search warrant

UPDATED: May 13, 2009

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search warrant

My alarm went off at my home the police searched the house with me. The officer seen that we had hunting rifles. He went back to the station and ran everyones name who lived in the house and seen my boyfriend had a domestic in 2004. They came back that evening with a warrant and enter my home without serving the warrant. My 11 year old daughter answered the door and police came in all entries of the house before she answered the front door. they started to search the house while my boyfrien was still in the bathroom. No one was ever served before they came this legal in west virginia

Asked on May 13, 2009 under Criminal Law, West Virginia


M.D., Member, California and New York Bar / FreeAdvice Contributing Attorney

Answered 13 years ago | Contributor

The general rule is that the police are required to “knock and announce” when serving a search warrant, as in: [knock, knock] “Ma’am, this is the police. We have a search warrant for these premises.” If you then refuse to let the officers in, they have the right to force the door open.
The police are allowed to skip the knock and announce part when they reasonably believe that officers would be endangered or evidence destroyed, should the occupants have any warning.  Even when they do knock and announce, they may only wait a few seconds before bursting in.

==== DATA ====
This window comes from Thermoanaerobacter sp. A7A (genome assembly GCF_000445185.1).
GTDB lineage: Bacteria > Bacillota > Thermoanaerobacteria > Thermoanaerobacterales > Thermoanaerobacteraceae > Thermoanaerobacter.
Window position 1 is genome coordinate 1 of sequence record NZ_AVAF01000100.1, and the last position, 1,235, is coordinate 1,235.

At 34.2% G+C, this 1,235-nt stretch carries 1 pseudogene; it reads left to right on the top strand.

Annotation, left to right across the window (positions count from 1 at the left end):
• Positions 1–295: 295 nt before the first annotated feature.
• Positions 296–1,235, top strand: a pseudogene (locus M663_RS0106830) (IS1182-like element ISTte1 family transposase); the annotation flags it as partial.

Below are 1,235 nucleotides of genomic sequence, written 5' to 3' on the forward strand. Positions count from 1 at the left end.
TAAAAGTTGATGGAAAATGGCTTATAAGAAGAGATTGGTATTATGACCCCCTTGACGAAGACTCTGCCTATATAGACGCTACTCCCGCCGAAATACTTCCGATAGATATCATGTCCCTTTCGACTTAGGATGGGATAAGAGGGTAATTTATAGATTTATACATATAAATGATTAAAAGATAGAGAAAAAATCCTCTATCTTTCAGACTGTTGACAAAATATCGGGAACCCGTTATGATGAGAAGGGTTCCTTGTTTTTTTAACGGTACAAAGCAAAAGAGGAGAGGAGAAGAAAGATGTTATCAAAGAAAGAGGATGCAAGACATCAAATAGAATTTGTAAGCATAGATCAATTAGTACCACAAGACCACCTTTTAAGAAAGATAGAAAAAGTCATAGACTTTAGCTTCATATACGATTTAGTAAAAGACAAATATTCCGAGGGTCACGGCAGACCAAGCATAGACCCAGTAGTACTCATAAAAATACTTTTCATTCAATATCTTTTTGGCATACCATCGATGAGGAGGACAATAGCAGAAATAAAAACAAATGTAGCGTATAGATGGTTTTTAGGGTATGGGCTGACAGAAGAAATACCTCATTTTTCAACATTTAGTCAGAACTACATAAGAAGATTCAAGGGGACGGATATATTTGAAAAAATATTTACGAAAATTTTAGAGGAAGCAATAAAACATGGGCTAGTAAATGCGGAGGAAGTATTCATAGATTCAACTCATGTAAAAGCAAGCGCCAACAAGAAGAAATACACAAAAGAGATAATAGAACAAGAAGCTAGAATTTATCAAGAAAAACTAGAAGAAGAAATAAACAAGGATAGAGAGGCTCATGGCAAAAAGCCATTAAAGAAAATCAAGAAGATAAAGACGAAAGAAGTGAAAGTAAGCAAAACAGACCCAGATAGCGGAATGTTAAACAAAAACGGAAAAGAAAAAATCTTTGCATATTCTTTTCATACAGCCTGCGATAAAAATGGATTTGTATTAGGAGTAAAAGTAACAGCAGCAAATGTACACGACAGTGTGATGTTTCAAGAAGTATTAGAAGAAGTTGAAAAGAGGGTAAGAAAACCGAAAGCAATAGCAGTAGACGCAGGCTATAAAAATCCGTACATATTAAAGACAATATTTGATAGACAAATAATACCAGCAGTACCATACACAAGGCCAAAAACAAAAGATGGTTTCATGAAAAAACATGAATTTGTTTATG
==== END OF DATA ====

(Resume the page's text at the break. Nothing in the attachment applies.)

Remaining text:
In your case, guns were involved so they can argue that they reasonably believed that they would be endangered in light of the fact that one of the occupants had previously been arrested for domestic violence.
The question then becomes did they have a valid warrant in the first place?  And here it looks a though they did.  You consented to have the police in your home.  The guns were in plain sight.  When they ran a background check on the occupants, something they can legally do, a domestic violence conviction turned up on your boyfriend. In West Virgina someone with a DV conviction has greatly restricted rights to own firearms.  If they are in violation, as your boyfriend seems to be in this case,  than the police had probable cause to obtain a warrant.
Since I don't know all of the facts, to be sure of your rights, you may want to go over all this with a criminal attorney in your area.

IMPORTANT NOTICE: The Answer(s) provided above are for general information only. The attorney providing the answer was not serving as the attorney for the person submitting the question or in any attorney-client relationship with such person. Laws may vary from state to state, and sometimes change. Tiny variations in the facts, or a fact not set forth in a question, often can change a legal outcome or an attorney's conclusion. Although has verified the attorney was admitted to practice law in at least one jurisdiction, he or she may not be authorized to practice law in the jurisdiction referred to in the question, nor is he or she necessarily experienced in the area of the law involved. Unlike the information in the Answer(s) above, upon which you should NOT rely, for personal advice you can rely upon we suggest you retain an attorney to represent you.

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